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Intonation - Science topic

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I want to know the relationship among pitch, fundamental frequency (F0) and tone, intonation of voice? Who can give me more details about this relationship and some reference materials? Thanks.
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A little more detail to add to Clara's excellent explanation.
First, physically, the resonant portions of the speech signal (as opposed to the noise of consonants) are generated by the vocal cords, and the frequency of vocal cord vibration is called the phonation rate, in articulatory phonetics. The signal is then transmitted through the air (or other media), where the frequency of the vibrations is referred to as the fundamental frequency (F0), in acoustic phonetics. The transmitted signal is then partly analysed in the ear and referred to as perceived pitch by the brain, in auditory or perceptual phonetics. Sometimes 'pitch' is used sloppily to mean 'fundamental frequency'.
Second, from a linguistic point of view, these three perspectives on the same property of the speech signal function as tones (if they distinguish words, as in many African and Asian languages), or pitch accents (if they point to lexical items in a sentence, as in English), and as intonation if they relate to the structure of phrases and sentences (e.g. phrasing, emphasis) and discourse (e.g. speech acts like question-answer patterns). As Clara indicates, intonation may also be superimposed on the tones of languages like Chinese, or the pitch accents of languages like English.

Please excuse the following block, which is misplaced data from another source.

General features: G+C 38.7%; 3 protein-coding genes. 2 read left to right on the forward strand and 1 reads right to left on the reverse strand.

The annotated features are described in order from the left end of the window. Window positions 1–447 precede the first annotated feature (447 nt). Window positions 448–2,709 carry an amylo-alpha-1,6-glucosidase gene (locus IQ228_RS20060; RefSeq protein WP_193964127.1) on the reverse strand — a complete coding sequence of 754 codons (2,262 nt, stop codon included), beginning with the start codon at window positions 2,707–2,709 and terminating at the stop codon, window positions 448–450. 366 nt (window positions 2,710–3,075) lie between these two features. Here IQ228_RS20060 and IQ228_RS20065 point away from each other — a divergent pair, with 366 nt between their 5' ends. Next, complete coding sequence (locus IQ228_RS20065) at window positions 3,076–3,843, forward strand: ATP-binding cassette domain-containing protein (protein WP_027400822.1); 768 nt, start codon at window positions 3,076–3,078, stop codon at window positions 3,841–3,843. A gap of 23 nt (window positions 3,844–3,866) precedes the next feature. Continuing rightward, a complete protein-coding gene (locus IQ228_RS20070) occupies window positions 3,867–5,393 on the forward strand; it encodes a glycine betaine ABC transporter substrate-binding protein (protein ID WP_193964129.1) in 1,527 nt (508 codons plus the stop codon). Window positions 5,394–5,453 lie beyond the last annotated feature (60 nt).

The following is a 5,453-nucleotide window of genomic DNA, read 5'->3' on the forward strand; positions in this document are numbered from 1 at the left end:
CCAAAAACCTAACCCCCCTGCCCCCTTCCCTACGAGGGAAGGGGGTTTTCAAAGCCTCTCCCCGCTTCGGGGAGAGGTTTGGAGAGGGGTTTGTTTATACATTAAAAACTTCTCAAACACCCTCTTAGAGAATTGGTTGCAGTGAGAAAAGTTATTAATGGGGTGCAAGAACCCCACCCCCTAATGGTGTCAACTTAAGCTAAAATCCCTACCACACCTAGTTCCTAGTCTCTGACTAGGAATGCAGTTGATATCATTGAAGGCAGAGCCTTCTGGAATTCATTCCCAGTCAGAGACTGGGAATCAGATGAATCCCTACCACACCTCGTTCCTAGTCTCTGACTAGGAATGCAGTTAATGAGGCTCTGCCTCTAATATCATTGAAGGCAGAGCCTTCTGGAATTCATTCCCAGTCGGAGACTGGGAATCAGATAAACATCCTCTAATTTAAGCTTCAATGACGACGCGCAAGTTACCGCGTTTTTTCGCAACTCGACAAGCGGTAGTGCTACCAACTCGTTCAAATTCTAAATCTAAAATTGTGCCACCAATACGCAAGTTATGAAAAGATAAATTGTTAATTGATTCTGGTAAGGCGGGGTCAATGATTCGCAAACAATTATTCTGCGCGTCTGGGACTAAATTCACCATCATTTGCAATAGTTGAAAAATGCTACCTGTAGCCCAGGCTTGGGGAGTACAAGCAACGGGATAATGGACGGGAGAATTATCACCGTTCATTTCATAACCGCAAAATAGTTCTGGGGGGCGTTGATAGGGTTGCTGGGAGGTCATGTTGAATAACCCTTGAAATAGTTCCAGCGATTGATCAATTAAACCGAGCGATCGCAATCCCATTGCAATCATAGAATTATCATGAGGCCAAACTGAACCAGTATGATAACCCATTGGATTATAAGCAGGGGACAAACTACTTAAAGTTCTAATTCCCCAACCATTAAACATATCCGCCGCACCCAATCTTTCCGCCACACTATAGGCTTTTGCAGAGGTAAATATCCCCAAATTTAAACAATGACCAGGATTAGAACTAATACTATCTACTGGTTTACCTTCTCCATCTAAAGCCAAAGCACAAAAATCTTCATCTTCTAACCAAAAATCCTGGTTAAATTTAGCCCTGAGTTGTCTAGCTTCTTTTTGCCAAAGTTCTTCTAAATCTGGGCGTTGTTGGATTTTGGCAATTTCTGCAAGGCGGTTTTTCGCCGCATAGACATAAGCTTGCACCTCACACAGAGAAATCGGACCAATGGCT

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I am researching about spanish prosody. I want to download an annotated corpus about prosody. Does anyone know something about it?
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I don't have access to the corpus. The website didn't work for download it. If anyone have it, please let me know.
Thanks to Christina E. Valaki and Camilo Enrique Díaz Romero
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The mapping of word-level accentual phenomena and musical prominence and melody in text-setting is well-known. This leads to the question as to whether higher-level prosodic constituents are also mirrored in music, and if so how.
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Here’s a paper on prosodic structure and musical structure: https://www.frontiersin.org/articles/10.3389/fpsyg.2015.01962/full